Bruce Krause

Nutrition 225

Lecture Notes Outline - Chapter 4:  The Carbohydrates; Sugars, Starches, and Fibers


I.  Purposes of this lecture

    A.  To introduce you to basic carbohydrate chemical structure

    B.  To introduce you to the chemistry you will need for this course

    C.  To discuss the types of carbohydrates, how they are digested/absorbed, and their



II.  What are the two basic types of carbohydrates?

    A. Simple carbohydrates (two basic types)




    B.  Complex carbohydrates (three basic types)





III.  Functions and chemistry

    A.  Basic functions of carbos





    B.  Chemistry

                1.  Terms

                    a.  Atom


                    b.  Element


                    c.  Molecule


                    d.  Compound



                2.  Elemental composition of all carbohydrates



                3.  Composition of an atom; protons neutrons and electrons


                4.  Chemical bonds

                    a.  Definition



                    b.  In nutrition - most common bond type



                    c.  Bond numbers needed for common the nutritional elements C, O, N, H




IV.  The simple carbohydrates; the sugars

    A.  The monosaccharides (saccharide means________________)

                1.  Definition


                2.  the suffix -ose


                3.  Most important monosaccharide is ______________.  Why?

                    a.  In body cells


                    b.  In central nervous system


                    c.  Chemical formula of glucose



    B.  Diagrams of glucose(p 92).  Generally drawn in two possible manners

                1.  A straight line drawing (called a Fischer projection). Carbons are numbered 1-6






                2.  As a ring structure (shown on p92).  Carbons are numbered 1-6





                3.  We will simplify the diagram normally and leave out everything except the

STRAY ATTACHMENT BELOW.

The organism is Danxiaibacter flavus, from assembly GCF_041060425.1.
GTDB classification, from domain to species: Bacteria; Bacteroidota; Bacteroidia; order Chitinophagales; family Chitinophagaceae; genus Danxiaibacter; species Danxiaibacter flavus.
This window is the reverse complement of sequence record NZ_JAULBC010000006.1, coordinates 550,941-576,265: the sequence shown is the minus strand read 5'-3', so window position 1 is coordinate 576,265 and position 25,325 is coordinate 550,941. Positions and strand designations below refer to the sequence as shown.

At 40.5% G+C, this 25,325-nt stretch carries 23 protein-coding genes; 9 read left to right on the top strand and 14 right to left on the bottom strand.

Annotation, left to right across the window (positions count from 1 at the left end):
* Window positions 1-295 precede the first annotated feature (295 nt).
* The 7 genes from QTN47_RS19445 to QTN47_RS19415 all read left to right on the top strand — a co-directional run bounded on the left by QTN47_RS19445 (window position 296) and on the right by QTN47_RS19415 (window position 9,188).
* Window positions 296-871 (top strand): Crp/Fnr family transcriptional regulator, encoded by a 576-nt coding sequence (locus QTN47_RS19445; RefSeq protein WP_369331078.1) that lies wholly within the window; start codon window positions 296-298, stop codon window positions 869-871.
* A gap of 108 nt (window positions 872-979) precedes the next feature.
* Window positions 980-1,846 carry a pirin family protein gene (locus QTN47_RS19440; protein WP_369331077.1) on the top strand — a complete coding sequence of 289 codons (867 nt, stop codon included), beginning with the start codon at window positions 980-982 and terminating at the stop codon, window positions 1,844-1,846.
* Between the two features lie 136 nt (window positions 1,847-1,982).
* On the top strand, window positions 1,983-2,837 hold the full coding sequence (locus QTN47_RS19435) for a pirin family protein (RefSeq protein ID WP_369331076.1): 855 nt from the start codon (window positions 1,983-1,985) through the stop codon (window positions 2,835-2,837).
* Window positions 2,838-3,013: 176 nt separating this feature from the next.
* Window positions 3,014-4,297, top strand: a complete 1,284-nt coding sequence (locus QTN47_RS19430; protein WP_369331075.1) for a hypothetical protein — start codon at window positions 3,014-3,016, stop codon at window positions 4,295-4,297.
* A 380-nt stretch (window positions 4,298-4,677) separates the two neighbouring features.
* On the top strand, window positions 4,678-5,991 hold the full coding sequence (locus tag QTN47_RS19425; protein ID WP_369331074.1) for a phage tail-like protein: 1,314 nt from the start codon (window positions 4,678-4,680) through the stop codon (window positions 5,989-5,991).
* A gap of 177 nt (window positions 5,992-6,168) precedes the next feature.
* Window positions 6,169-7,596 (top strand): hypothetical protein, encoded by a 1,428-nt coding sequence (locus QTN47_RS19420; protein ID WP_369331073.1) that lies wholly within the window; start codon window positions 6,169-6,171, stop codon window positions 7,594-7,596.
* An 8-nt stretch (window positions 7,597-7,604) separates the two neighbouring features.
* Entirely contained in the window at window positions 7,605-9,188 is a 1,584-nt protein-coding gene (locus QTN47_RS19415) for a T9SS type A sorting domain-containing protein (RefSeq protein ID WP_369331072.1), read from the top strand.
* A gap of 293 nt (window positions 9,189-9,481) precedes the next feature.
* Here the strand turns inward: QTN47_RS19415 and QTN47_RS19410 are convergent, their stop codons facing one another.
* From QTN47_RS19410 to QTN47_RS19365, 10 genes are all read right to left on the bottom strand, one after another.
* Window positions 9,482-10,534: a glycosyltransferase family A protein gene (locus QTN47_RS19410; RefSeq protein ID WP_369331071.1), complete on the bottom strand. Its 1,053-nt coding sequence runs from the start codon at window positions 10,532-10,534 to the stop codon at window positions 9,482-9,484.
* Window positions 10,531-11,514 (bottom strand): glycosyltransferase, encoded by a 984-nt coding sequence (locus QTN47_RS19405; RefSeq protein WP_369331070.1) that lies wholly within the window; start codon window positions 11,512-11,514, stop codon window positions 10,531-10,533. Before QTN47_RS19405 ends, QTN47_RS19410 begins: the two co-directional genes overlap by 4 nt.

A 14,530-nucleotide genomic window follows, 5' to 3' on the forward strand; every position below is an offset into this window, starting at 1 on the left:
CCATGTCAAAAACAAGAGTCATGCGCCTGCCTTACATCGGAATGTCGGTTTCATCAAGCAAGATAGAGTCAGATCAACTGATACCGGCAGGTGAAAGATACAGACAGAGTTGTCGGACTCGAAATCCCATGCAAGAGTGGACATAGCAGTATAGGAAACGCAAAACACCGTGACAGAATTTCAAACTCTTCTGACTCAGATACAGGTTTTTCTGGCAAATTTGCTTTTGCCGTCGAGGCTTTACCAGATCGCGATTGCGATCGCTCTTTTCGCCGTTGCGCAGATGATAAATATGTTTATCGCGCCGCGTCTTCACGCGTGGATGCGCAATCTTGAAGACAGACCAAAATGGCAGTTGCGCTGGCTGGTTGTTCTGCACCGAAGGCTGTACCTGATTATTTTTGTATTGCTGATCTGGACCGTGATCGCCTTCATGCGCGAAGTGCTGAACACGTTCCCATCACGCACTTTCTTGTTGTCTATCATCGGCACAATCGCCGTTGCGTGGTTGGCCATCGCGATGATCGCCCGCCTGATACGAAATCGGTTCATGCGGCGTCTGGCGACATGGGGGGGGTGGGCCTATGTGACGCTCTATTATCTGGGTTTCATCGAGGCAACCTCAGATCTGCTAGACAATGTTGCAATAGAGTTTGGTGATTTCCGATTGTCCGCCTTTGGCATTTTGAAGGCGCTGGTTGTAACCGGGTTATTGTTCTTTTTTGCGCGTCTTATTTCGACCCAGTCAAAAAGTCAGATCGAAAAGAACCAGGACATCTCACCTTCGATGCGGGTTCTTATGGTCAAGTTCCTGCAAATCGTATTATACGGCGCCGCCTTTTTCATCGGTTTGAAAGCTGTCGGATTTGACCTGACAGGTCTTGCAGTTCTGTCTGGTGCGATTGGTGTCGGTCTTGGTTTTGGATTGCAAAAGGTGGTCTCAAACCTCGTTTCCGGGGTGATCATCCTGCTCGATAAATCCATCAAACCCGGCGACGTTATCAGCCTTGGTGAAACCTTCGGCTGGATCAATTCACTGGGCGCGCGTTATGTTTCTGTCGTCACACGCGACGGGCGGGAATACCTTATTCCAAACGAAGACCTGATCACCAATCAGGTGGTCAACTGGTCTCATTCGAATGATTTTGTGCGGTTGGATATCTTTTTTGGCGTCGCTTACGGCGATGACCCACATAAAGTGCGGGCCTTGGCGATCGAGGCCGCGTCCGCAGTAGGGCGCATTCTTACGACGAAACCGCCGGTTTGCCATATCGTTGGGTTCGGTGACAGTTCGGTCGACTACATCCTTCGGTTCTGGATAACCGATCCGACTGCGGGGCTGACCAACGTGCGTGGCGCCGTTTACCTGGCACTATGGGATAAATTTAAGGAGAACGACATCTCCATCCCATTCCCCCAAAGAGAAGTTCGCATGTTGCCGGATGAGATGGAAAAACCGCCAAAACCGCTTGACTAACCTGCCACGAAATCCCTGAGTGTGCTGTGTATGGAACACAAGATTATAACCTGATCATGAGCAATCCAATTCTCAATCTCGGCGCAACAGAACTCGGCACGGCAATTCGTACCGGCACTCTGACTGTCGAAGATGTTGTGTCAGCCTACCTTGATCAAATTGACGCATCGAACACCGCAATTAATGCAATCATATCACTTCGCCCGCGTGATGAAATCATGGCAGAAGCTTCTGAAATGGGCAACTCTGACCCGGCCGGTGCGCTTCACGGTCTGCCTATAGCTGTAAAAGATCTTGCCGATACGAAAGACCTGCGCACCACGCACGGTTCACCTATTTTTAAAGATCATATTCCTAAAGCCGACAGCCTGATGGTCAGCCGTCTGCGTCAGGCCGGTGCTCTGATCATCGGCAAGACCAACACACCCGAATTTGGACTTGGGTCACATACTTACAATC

basic shape.





    C.  Three major monosaccharides you need to know (G,G,F)




    D.  The disaccharide sugars (M, L, S)

                1.  Definition of a disaccharide


                2.  How can these molecules be formed? (Condensation (also called dehydration







                3.  Glucose + glucose =

                     Glucose + galactose =

                     Glucose + fructose =


                4.  Discuss disaccharide breakdown

                    a.  Process called _______________.  Definition =


                    b.  Diagram of hydrolysis





                    c. Where does this occur?


                    d.  What happens to the non-glucose monosaccharides?


                5.  Polysaccharides are defined as



V.  The Complex Carbohydrates:  Starch, fiber, and glycogen

    A.  Starch

                1.  What is it and where is it found?



                2.  What are the two types of starches? (p 95)





    B.  Glycogen

                1.  What is it and where found?


                2.  What is its function?



                3.  What is its structure? ( p95)  WHY?

    C.  Fiber

                1.  What is fiber?


                2.  What are some kinds of fiber


                3.  Two basic ways to classify fiber

                    a.  Soluble - functions


                    b. Insoluble - functions


VI.  Dig and Absorption of carbos

    A.  Mouth


    B.  Stomach


    C.  S.I.


    D.  L.I.


    E.  Absorption into the blood



VII.  Blood Glucose and misc information

    A.  Normal blood glucose level = 80-120 mg/deciliter

    B.  Two hormones that control glucose levels - insulin and glucagon

    C.  Insulin

                1.  When and where secreted; and effect


                2.  Function of glucose in muscle cells = ___________________ Glucose cannot

                be stored directly in the cells

                3.  Functions of the liver concerning glucose (2 main functions)


    D.  Glucagon

                1.  Where secreted?

                2.  Function


    E.  Glycemic effect - describes the effect food has on blood glucose levels; different

                foods break down at different rates so release glucose at different speeds

                1.  Problems with this concept -


                2.  How to avoid rapid swings of blood glucose


                3.  Diabetes - (inability to produce (or cannot use effectively) glucose)

    F.  Health effects of sugars

                1.  about 139 lbs/person/year

                2.  Recommendation for simple sugar is no more than 10% per day ( remember

                that carbohydrates should be 55-60%/day so simple sugars should be no more than

                about 1/6th of total carbohydrates)


                3.  Sugars major health effect is tooth decay

                4.  Sugar is not directly the causal factor of

                    a.  Obesity - extra fat consumed and no exercise far more important

                    b.  Heart disease - a problem only at very high blood glucose levels - obesity,

                                smoking, and inactivity far more important

                    c.  Criminal adults and hyperactive kids